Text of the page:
Chalk & Of Land and Tongue are two dance performances directed by Theo Clinkard.
Chalk is a beautiful dance performance about the iconic cliffs of Beachy Head, Eastbourne; Theo’s home town. Theo and James Keane portray Beachy Head in such an extraordinary and beautiful way. Theo and James were standing on a tiny piece of chalk each, balancing there as we took our seats. I didn’t quite know what I was about to watch, but I was intrigued, right from the start.
The performance features brilliant live music, and organic sounds; the crunching of vegetables and smashing of chalk. James remixes the sounds right there, once the smashing and crunching has been done, creating atmospheric music.
The dance is enthralling, and moves with Theo in a way I had never seen before. This was the first contemporary dance I had been to. I was used to watching ballet, or street dance; a more structured and routine form of dance. Theo danced elegantly, yet fast, and the sort of dancing you have trouble keeping up with. I felt out of breathe just watching.
The theme of suicide, and life are prominent. Beachy Head is known for its many suicide attempts with Theo makes the audience aware of this through his dance, which has great impact. There was an atmosphere created through such thought provoking dance, and music. Through dance, props and words Theo explains the composition and formation of chalk. A perhaps mundane topic, yet it seemed so important within the performance. It was fundamental, and the essence of the whole performance.
Of Land & Tongue
Of Land and Tongue, also directed by Theo, is a beautiful dance experience about language, and a range of untranslatable words from foreign cultures. Words can have lots of meaning, whilst some have hardly any. Of Land and Tongue explores those words that are untranslatable. The arrangement of the dance was unusual, yet engaging and the audience were constantly involved, and engaged with the cast. A brilliant yet complex way of performing, it was visually pleasing, and the music was overflowing with vibrant sound. They portrayed many words that represent emotions and actions which are common and universal yet are untranslatable. This brought the audience together, and gave us all the “oh yeah, I know that feeling” revelation throughout.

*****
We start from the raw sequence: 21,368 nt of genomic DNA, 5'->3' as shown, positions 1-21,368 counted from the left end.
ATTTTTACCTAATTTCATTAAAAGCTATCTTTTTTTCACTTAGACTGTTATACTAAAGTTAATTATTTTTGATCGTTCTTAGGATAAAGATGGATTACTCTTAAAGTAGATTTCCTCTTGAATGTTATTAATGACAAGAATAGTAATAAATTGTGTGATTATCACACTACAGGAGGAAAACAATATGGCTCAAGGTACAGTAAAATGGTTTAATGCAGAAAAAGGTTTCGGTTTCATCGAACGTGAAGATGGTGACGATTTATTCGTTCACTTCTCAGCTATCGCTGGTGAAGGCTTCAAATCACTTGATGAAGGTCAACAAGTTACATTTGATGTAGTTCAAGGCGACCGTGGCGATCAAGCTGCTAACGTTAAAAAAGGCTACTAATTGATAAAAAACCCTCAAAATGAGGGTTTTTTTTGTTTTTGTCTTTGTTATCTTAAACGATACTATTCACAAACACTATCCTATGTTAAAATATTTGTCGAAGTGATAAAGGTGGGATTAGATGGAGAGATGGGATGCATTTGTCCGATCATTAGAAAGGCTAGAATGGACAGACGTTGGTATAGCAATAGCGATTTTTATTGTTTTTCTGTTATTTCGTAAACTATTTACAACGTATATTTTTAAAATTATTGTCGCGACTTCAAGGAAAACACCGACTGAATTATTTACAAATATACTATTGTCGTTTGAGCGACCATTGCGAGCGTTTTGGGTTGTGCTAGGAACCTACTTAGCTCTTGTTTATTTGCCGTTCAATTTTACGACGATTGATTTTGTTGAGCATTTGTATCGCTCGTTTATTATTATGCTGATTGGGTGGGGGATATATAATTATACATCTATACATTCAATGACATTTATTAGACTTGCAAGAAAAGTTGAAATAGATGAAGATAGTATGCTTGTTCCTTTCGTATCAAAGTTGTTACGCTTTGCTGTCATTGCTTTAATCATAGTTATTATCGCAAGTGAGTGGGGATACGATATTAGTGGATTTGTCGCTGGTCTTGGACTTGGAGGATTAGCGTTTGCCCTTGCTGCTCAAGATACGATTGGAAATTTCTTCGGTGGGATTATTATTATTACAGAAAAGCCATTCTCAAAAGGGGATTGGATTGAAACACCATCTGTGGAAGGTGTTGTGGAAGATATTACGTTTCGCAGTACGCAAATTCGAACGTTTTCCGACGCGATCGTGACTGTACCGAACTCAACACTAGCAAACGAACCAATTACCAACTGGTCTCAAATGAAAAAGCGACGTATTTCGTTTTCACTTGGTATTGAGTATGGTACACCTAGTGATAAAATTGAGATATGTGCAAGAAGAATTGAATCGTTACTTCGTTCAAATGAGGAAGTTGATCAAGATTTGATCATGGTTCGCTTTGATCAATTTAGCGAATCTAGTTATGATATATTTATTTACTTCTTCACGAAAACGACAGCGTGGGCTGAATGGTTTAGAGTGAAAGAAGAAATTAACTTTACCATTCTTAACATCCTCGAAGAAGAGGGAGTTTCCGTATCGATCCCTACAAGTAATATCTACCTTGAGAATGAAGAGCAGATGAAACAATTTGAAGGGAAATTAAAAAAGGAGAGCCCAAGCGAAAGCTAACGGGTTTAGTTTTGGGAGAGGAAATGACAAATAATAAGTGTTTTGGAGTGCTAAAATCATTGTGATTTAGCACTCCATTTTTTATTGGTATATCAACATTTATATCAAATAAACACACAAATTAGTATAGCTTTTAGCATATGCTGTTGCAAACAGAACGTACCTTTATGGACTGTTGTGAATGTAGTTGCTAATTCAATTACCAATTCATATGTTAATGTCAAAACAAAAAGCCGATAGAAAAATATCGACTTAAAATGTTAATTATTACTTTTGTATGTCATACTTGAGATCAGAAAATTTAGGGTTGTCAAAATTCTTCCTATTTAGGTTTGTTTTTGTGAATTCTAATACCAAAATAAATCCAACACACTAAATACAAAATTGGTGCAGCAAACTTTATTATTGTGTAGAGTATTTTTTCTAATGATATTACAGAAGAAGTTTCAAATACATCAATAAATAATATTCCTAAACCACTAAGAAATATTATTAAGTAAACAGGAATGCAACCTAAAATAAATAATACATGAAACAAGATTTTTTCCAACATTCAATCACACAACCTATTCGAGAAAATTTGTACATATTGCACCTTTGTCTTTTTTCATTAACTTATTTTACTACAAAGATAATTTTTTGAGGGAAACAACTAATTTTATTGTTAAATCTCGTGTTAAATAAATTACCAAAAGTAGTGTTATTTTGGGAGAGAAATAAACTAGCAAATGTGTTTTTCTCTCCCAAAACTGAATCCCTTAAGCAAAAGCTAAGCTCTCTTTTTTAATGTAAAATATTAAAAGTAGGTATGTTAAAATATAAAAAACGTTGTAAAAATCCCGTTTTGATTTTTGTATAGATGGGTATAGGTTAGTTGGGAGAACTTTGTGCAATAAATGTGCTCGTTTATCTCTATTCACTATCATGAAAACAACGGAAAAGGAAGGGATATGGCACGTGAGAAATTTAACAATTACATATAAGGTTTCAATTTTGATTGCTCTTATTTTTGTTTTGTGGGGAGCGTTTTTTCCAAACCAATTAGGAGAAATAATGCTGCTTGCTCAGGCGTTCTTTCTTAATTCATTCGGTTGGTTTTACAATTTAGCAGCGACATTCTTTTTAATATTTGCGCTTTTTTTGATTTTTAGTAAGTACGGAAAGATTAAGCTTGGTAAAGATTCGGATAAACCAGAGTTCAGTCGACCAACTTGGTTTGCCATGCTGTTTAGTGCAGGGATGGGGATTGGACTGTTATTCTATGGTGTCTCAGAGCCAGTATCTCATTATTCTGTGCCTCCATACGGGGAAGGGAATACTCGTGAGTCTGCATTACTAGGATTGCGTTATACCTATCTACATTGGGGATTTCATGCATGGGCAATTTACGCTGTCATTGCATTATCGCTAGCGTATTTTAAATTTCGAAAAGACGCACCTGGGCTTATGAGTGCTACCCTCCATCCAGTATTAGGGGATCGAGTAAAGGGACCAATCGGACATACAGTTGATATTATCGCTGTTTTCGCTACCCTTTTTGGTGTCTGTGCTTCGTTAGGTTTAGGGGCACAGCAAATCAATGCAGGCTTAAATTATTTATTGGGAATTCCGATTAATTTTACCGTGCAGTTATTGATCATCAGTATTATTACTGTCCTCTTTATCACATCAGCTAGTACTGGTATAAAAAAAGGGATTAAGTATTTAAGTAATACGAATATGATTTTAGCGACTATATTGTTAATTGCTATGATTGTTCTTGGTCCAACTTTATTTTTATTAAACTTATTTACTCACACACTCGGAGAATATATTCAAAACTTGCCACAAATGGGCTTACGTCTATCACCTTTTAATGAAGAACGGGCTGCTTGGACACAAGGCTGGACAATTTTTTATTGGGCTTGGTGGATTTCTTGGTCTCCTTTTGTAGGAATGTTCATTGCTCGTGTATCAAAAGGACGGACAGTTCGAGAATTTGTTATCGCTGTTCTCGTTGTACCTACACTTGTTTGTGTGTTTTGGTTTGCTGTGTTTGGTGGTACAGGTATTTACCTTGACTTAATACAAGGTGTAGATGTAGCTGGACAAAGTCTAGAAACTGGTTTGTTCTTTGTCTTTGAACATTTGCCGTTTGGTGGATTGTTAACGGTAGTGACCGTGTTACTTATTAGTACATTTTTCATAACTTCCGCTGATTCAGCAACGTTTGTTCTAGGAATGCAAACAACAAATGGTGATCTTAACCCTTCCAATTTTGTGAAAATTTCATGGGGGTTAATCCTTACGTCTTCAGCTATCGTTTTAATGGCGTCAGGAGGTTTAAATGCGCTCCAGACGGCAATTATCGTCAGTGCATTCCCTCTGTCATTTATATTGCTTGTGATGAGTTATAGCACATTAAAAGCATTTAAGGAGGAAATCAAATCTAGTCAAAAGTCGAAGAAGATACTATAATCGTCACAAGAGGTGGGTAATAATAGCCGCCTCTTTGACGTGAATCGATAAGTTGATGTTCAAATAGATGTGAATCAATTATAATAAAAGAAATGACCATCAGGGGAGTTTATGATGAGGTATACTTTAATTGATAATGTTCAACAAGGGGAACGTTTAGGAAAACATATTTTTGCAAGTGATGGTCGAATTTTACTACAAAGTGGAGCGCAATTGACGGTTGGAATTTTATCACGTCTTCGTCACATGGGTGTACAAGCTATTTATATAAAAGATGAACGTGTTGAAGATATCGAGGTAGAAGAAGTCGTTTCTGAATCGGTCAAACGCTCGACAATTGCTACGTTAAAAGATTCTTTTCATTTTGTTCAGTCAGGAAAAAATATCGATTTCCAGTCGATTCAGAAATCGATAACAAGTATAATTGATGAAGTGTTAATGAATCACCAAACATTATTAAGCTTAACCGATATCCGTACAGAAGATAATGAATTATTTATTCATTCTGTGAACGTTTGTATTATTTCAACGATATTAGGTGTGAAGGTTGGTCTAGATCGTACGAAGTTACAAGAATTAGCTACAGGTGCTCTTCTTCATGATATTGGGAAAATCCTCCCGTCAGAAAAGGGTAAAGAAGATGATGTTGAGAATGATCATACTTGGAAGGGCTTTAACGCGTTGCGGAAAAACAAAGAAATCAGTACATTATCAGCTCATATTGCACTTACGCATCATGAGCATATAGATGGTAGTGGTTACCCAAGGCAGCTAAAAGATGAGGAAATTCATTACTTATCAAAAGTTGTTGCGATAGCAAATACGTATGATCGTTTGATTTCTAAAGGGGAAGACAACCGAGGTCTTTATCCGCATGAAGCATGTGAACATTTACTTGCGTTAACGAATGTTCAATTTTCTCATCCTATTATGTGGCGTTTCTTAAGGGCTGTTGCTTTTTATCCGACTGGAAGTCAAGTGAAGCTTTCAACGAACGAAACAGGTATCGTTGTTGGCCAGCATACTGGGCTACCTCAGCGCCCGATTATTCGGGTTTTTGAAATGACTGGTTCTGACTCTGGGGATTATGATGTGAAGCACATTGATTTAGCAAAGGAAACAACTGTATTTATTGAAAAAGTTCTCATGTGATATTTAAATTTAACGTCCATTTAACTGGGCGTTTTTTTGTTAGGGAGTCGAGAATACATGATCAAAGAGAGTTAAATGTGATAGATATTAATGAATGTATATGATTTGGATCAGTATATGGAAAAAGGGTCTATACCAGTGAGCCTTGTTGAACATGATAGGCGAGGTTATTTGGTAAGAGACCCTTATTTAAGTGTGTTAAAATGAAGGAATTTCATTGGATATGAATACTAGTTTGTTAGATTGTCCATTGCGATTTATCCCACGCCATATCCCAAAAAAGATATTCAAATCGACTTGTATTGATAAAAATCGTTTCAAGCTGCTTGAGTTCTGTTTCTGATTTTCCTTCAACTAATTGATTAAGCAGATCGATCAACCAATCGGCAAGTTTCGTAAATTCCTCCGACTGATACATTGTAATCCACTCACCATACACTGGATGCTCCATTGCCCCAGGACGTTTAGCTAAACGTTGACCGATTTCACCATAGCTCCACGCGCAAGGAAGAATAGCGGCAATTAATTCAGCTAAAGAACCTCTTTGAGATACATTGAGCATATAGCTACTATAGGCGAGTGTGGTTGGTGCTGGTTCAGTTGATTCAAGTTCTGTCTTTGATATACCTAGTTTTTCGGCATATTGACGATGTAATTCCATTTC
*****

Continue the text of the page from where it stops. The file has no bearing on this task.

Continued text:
The staging of both performances were right at the feet of the audience. Literally, we were at the front, on the edge of the stage. We were close enough to hear the dancers bones click as they danced, and for them to intersperse quickly throughout the performance to interact with us; a kind of experience you wouldn’t normally get. This brought the dances to life.
I felt like I was there, entangled with the dancers, as if I were dancing with them. It’s an enthralling way to perform, along with the live music, and words spoken by the performers. I was in suspense throughout.
Theo performed beautifully, portraying the difficult topic that surrounded Beachy Head. It wasn’t all doom and gloom though, there was a hint of comedy throughout the two performances. Theo was dancing around in a skeleton outfit, and the dancing in, Of Land and Tongue was occasionally comical.
One minute I was in suspense and holding on for dear life – metaphorically speaking of course, and then the next minute I was laughing hysterically. Theo and his double bill performances will be touring again in from April 2015 and I would highly recommend them.
Words by Natasha Ward
Photography by Roswitha Chesher